But almost immediately, he was away down the road of Adamspeak, hoping to reach the cover of the peace process ("because I do recognise as a republican leader I have a responsibility for moving this process on this island to a point where they can get closure").

But Miriam had set up the roadblock.

MOC: "These are fine words – (plaintive calls of "Miriam Miriam") but I'm saying to you, can you after all these years apologise? Because you're almost sitting there like you knew nothing about anything that happened within the republican family – and nobody really believes that."

And time yet for a hundred indecisions
And for a hundred visions and revisions

As she continued to press him about Brian Stack, Adams eyes narrowed and his voice took on a edge. "I would like you to be fair. I know nothing about these killings."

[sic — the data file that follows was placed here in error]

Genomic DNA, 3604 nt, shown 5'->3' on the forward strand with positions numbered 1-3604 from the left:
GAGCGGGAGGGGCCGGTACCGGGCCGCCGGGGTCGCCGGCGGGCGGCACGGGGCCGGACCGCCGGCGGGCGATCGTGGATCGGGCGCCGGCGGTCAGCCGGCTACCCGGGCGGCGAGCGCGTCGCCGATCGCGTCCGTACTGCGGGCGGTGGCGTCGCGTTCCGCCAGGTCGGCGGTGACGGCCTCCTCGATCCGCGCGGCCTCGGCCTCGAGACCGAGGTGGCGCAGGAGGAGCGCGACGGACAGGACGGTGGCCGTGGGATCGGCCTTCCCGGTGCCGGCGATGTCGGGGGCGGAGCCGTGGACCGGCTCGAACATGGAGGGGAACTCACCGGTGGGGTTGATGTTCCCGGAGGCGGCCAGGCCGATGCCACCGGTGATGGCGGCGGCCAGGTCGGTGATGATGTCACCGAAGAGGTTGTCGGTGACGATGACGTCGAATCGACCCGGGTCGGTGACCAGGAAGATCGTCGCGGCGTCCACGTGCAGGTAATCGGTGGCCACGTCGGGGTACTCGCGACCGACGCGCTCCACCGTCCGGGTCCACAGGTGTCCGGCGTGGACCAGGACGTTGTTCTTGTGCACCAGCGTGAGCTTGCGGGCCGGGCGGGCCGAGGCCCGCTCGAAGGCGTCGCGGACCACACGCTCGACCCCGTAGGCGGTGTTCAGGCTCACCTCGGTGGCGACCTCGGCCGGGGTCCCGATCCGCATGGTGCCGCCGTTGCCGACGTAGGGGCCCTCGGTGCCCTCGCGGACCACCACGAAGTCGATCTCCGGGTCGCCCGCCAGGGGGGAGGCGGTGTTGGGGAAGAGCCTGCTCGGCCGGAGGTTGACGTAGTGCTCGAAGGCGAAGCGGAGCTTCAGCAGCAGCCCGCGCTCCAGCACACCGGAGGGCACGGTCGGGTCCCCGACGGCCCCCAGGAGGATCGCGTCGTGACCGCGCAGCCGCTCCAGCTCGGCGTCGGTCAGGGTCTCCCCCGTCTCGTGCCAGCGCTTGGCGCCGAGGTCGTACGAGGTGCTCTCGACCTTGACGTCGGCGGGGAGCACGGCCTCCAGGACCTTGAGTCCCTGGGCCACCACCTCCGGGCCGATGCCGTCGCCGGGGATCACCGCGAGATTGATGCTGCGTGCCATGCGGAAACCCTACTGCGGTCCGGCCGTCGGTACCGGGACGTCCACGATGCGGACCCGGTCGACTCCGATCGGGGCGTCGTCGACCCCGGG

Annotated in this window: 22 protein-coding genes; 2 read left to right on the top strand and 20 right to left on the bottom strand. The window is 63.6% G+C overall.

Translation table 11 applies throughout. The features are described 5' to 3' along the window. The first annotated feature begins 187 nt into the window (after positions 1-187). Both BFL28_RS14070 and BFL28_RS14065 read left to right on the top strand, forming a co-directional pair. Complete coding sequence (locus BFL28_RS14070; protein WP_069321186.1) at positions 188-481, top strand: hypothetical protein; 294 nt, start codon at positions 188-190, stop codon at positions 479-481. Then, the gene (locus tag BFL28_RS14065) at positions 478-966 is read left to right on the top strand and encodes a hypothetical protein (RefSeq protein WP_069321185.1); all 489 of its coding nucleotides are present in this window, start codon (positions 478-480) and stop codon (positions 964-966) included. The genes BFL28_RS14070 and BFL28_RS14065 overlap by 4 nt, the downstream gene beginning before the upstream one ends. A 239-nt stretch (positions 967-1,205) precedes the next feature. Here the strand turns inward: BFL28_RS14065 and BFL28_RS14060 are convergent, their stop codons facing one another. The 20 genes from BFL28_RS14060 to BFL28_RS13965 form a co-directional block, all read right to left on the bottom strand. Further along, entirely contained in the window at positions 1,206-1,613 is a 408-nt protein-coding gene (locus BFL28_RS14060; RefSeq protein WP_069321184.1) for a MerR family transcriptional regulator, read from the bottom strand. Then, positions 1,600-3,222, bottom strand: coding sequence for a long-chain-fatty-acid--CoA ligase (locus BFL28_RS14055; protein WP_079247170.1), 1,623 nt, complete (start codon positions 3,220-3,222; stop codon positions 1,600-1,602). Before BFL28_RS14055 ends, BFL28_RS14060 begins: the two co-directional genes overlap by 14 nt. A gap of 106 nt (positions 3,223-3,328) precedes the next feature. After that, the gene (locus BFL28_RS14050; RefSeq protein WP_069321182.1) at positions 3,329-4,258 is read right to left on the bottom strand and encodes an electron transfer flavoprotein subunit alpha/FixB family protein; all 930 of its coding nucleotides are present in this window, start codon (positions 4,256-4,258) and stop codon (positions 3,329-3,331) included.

He then created a fog of initials as he listed all the other republican groups (Official IRA, INLA, Saor Eire) in Portlaoise who might have killed Brian Stack. But O'Callaghan's clear blue eyes emerged coolly through the mist.

Miriam: "Two Sinn Fein colleagues of yours, Martin Ferris and Dessie Ellis, were in Portlaoise when Brian Stack was there . . . and you're still colleagues and friends of theirs. And in his own autobiography, Martin Ferris spoke about Brian Stack being a very vindictive individual – to the Stack family it looked like in some way he was trying to justify his murder. Like there's no way you couldn't have heard of Brian Stack's murder."

By now Adams was no longer relaxed. He focused that fixed gaze on O'Callaghan which frightens some interviewers. He invoked the sacred name of John Hume. He began to talk about prisoners and the peace process. Again, O'Callaghan cut in.